Finally, a sneaky change to be aware of is the impact that changes to income tax rate thresholds have on other taxes. These include fringe benefit tax (FBT), employer superannuation contribution tax (ESCT), resident withholding tax (RWT) and prescribed investor rates (PIR). Any change to the income tax thresholds will also result in corresponding changes to the thresholds for these taxes.

Trustee Tax rate increase

One of the big announcements out of Budget 2023 was the then Labour Government’s proposal to align the trustee tax rate with the top personal tax rate of 39% from the 2024/25 income year. The National Government had stated they would be progressing with the trustee tax rate increase during the election, albeit this was not an overtly highlighted part of their election tax policy. 

End of story? Not quite.

In late February, the Finance Minister was reported as saying the Government was considering “carve-outs” and a “de minimis rate.”The suspicion is that a two-rate system may be in the works. This would see high-income earning trusts paying a 39% rate, while low-income earning trusts continue to pay a 33% rate. 

Interest Deductibility

The Trustee Tax rate is not the only area facing uncertainty. 

Under the National/ACT Coalition Agreement, there is a commitment to restore residential rental property interest deductibility, starting at 60% in the 2023/24 tax year, 80% in 2024/25, and 100% in 2025/26. But the problem is that the proposed change to the 60% deduction amount would start in the current tax year, meaning retrospective tax cuts could be on the cards for many taxpayers (depending on their balance date). Retrospective law changes are generally considered poor law-making. In a release during the December 2023 ‘mini-budget’ it was stated that interest deductibility would change from 1 April 2024 – indicating that potentially there won’t be the retrospective change included in the National/ACT Coalition Agreement.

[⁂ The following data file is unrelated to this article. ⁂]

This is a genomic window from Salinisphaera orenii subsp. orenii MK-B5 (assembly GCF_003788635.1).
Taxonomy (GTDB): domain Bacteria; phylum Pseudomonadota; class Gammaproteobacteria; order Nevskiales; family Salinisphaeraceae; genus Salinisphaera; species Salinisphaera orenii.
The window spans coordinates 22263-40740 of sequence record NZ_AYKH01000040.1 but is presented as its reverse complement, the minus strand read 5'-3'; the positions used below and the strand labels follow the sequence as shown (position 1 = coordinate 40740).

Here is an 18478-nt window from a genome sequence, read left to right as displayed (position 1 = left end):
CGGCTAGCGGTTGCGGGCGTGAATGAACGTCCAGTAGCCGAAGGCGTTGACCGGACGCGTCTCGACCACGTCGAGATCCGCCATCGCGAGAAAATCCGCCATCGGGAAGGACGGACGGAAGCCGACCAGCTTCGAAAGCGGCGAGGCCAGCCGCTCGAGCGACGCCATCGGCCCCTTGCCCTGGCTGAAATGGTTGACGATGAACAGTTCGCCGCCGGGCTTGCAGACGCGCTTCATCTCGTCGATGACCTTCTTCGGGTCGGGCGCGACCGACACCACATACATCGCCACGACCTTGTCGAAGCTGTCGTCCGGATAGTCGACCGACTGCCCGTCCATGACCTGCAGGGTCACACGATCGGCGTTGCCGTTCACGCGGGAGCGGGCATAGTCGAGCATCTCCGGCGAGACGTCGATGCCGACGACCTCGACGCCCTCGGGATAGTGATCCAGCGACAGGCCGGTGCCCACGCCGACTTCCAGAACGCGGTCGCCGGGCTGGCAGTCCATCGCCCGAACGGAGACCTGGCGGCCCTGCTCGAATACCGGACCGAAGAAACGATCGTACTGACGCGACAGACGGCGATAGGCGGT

Building Depreciation

The ability to claim commercial building depreciation deductions is to be removed, likely from the start of the 2024/25 income year (1 April 2024 for standard balance date taxpayers). While the exact details of the removal are still uncertain, that doesn’t mean you should ignore it. When the previous removal of building depreciation occurred in 2010, the cost to businesses was huge, especially in the initial stages. We can likely expect similar teething issues while the finer details of this policy are ironed out. In the meantime, check out this Tax Alert article from September 2023 which includes a handy questionnaire to help prepare for the change. 

Bright-line test

Late last year the Finance Minister confirmed that the residential property bright-line test is to be reduced from ten years to two years on all properties from 1 July 2024. There is uncertainty on the specifics of this change, for example, if it will apply to all disposals post-1 July 2024. 

“The App Tax”

Despite National and ACT arguing against its introduction while in opposition, the so-called “App Tax” is now here to stay and will be introduced from 1 April 2024. The effect of the change is that online platforms that offer ridesharing, food delivery or short-term accommodation services will now need to charge GST, even if the underlying owner/driver is not GST registered and makes under $60,000 per year. An overview of the changes can be found in the December 2023 edition of Tax Alert. 

Budget 2024

Budget day in 2024 has been set down as 30 May. As highlighted above, this is likely to be the day that we find out new personal tax rate thresholds. It will also be the day when we understand the direction the new Government wants to tax taxes. Each Budget includes a “revenue statement” which sets out the intended approach to tax. We’d also expect that shortly after the release of the revenue strategy we’ll see the release of the tax and social policy work programme.  The work programme will set the scene for what tax policy development will focus on over this Parliamentary term. 

It's understood that Inland Revenue has received direction to focus on enforcement of tax laws and reducing compliance costs. 

Please contact your usual Deloitte advisor if you have any questions.